This is obviously nothing new, but how is it that it's 2020 and Cal still wants to play inside? It just doesn't work anymore. It's time to adapt and get guys in here who can shoot, and he's got to let them learn to miss.
Do you all remember how hard it was to watch Tyler Herro shoot in his first few months as a Wildcat? It was dreadful, he was 14 for 50 behind the arc in his first 10 games. However, Cal let him play through it and Herro finished the season 36% from deep including a game-winning shot against Houston to send Kentucky to the Elite Eight.
Here's the catch, Herro was fortunate to get those looks. Luckily he had the right amount of stars beside his name.
But on a team that is DESPERATE for offense, Cal refuses to give these secondary guys room to miss. Outside of Mintz, there is not a single reliable shooter from deep for Kentucky yet things are still being forced with Boston and Clarke, and it just can't get any worse.
For example, Dontaie Allen would have to only hit three of his next 23 three-pointers to match Boston this year from behind the arc. Let that sink in.
If Dontaie Allen went 4-23 in three-point attempts, he would still have a better three-point percentage than Brandon Boston.
I don't know how you don't try it.
Cal's best teams had a steady shooter. Murray, Lamb, Monk, Booker, Harrison, Herro, Quickley, yet we can't bother to keep Juzang, Baker, or at least give Allen a look? How is that anything other than stubborn?
Exodus of players
This is the one that has been around since Cal started in 2010. Personally, I love the one-and-done system. Cal's best teams have been flooded with them and if a player is good enough to go into the draft after one season in college, they should go. It doesn't bother me learning the players every year. In fact, as I alluded to earlier, people my age haven't really grown up in a world where college basketball players stay four years.
However, I'm certainly not everybody. There is a section of this fanbase who had the fun sucked out of Kentucky basketball because of the very fact they cannot fall in love with the players. They really only get to a point of appreciation and familiarity halfway through the conference schedule, just to have their heartbroken as they lose in the Elite Eight, à la 2016-2018.
With that said, when the one-and-done system works fans end up loving the team just as much because, as Cal has said before, "when you're doing it right you're in Final Fours." However, Cal hasn't exactly been doing it right since 2015.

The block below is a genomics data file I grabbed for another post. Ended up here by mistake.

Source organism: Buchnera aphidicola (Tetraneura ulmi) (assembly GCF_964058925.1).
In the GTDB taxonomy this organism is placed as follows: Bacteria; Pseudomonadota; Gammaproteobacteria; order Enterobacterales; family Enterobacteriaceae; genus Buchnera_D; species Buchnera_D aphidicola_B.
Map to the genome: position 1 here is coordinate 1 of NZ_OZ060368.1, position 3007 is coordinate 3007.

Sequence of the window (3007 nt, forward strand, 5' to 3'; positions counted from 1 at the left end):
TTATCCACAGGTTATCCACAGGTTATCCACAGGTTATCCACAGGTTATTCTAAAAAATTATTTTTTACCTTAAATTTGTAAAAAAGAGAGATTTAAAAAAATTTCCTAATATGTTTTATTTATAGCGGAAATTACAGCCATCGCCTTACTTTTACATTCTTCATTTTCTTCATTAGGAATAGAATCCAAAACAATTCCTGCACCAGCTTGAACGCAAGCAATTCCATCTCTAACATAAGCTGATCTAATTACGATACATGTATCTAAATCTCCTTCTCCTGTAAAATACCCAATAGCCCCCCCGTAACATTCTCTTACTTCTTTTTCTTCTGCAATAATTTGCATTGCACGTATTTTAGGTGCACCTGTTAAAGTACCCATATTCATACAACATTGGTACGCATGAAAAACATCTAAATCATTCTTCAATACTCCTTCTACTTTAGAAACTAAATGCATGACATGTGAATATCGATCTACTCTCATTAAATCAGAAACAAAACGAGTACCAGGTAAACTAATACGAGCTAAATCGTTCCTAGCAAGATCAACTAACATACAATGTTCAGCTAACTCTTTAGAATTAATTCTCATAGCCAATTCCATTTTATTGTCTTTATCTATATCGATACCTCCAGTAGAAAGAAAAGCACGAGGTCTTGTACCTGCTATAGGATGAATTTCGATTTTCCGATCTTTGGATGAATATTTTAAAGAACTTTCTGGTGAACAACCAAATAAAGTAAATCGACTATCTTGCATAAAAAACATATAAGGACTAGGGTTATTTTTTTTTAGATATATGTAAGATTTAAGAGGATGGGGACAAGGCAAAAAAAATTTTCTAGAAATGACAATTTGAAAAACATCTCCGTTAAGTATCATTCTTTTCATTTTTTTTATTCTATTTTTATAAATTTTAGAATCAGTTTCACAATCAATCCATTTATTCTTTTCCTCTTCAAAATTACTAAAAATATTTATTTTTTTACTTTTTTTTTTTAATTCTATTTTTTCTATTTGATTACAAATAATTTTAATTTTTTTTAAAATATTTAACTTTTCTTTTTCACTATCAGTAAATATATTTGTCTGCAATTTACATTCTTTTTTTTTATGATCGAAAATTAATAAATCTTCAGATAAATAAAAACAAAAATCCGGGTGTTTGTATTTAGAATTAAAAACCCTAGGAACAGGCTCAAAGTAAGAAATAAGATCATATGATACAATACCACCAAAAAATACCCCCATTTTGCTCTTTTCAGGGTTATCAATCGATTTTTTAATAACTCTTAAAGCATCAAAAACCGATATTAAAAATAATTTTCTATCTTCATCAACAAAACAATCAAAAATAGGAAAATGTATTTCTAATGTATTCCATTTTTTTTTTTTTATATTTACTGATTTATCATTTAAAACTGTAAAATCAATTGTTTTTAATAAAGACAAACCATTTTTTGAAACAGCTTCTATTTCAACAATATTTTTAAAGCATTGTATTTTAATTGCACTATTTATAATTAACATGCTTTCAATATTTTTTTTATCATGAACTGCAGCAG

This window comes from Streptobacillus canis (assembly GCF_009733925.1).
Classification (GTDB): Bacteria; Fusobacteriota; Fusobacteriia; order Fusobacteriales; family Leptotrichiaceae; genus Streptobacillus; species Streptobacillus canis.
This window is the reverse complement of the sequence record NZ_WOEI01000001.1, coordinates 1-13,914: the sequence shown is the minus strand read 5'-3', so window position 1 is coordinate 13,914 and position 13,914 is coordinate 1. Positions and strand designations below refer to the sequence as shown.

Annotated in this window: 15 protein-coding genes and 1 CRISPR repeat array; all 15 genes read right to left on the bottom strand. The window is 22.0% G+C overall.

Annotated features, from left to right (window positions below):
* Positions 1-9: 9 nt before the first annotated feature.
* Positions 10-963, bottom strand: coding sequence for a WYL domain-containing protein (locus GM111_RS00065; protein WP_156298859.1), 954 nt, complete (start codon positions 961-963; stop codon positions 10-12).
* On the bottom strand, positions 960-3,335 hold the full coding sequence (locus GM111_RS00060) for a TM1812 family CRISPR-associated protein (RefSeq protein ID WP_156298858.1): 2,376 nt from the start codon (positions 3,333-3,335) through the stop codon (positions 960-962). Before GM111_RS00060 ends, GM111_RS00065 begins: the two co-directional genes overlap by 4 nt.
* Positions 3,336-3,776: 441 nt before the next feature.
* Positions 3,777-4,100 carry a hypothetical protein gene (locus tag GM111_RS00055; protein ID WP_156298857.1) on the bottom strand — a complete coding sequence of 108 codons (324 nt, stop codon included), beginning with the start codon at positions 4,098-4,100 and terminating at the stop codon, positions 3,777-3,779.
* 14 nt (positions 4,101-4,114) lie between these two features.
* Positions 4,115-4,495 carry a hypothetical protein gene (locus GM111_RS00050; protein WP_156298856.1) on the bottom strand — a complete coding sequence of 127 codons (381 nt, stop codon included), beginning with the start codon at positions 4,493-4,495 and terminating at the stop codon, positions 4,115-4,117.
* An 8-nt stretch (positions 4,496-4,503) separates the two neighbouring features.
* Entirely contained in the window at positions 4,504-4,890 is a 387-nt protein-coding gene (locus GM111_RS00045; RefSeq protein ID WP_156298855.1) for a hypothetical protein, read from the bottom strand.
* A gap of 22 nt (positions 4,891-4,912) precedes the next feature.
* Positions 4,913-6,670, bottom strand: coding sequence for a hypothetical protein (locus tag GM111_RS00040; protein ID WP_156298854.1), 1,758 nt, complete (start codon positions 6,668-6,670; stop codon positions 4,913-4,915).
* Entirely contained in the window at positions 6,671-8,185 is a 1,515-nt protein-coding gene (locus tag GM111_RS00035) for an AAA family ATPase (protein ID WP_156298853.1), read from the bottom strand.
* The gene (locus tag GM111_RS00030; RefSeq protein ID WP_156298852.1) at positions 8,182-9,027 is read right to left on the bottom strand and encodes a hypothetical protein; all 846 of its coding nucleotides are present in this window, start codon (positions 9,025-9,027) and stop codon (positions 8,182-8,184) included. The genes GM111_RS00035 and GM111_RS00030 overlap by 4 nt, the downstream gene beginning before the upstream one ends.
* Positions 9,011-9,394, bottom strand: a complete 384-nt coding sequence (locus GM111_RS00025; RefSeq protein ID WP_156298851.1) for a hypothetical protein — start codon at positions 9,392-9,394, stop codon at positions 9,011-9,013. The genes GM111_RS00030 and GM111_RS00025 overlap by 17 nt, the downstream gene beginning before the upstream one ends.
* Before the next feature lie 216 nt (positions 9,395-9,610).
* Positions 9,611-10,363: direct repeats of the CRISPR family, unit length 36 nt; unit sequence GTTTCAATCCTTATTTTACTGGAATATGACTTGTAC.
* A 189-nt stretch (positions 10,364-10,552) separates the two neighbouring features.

Cal is losing a grip on guys leaving when both parties would benefit from them staying the following year, such as your Juzangs, Bakers, Montgomerys, Hagans, and too many more to count.
The guy who set the gold standard for getting players to his program can't keep them there? It makes no sense, and now we have a roster turnover that leaves Keion Brooks as the only player to play for 'Cats last season and he can't even see the floor due to an injury.
Look at last year's team, for example. That was a roster comprised of one true one-and-done and four centerpieces in Hagans, Quickley, Richards, and Montgomery that had played solid minutes under Cal the year prior, and they turned out to be really damn good.
This has certainly not been the case in 2020. Instead of a roster that SHOULD look like Clarke-Boston-Baker-Juzang-Jackson-Montgomery-Brooks-Hagans, we're watching a roster that goes on eight-minute scoring droughts once per game and a role player from Creighton as the team's star through seven games. Unacceptable.
Fans can accept losing guys to the draft or transferring out when it makes sense, but when you're 1-6 and likely to lose three players to the first round, you're furthering the idea with fans that Kentucky Basketball went from a team that was built on winning championships to a one-stop-shop for players who are going to the draft. This is not to say the one-and-done's who have played here before don't care about winning, but when you've got dudes on this team who are already filming documentaries about themselves as a projected top-5 pick, that won't sit right with fans.
Losing Becoming the Norm
Backing off the last point, I think this point is the one that really has made the fanbase grow sour.
There was a time when Kentucky lost to South Carolina on the road in 2010 and it just seemed unreal. When we had all given up hope on a four-seed 2011 team. When we printed 40-0 shirts and were just two games away from that becoming reality. Now? Losing to Utah, Ohio State, Richmond, Notre Dame, etc. has all just become apart of the process. We have slowly watched Kentucky teams under Cal go from powerhouses who lost three games in the regular season at the most, to a team that has to drop three of four non-conference games just to go get it figured out.
That's not how it used to work at Kentucky. The sky would fall if one of those teams from 2010-2015 lost to the current rendition of Georgia Tech, now it has become a growing pain for every team in the last few years and that's a problem. If Coach Cal is going to continue to have these players leave in mass, and claim that they're young, or the schedule is too tough, this that and the third, you better have the roster that doesn't have to rebuild. Here's another Cal-ism: reload, not rebuild. But this is a program that feels like it has been a nonconference rebuild the past few years and fans aren't accustomed to that, nor should they be.
Kentucky has suffered some of its worst nonconference losses in history in the past three or four seasons, yet Cal is lecturing the fans to be okay with that. Don't let him tell you that. THIS IS KENTUCKY, and it's time for Cal to change in order get this program to where it has been under his tutelage. Until then, this relationship between Cal and the fans will continue to have a strain.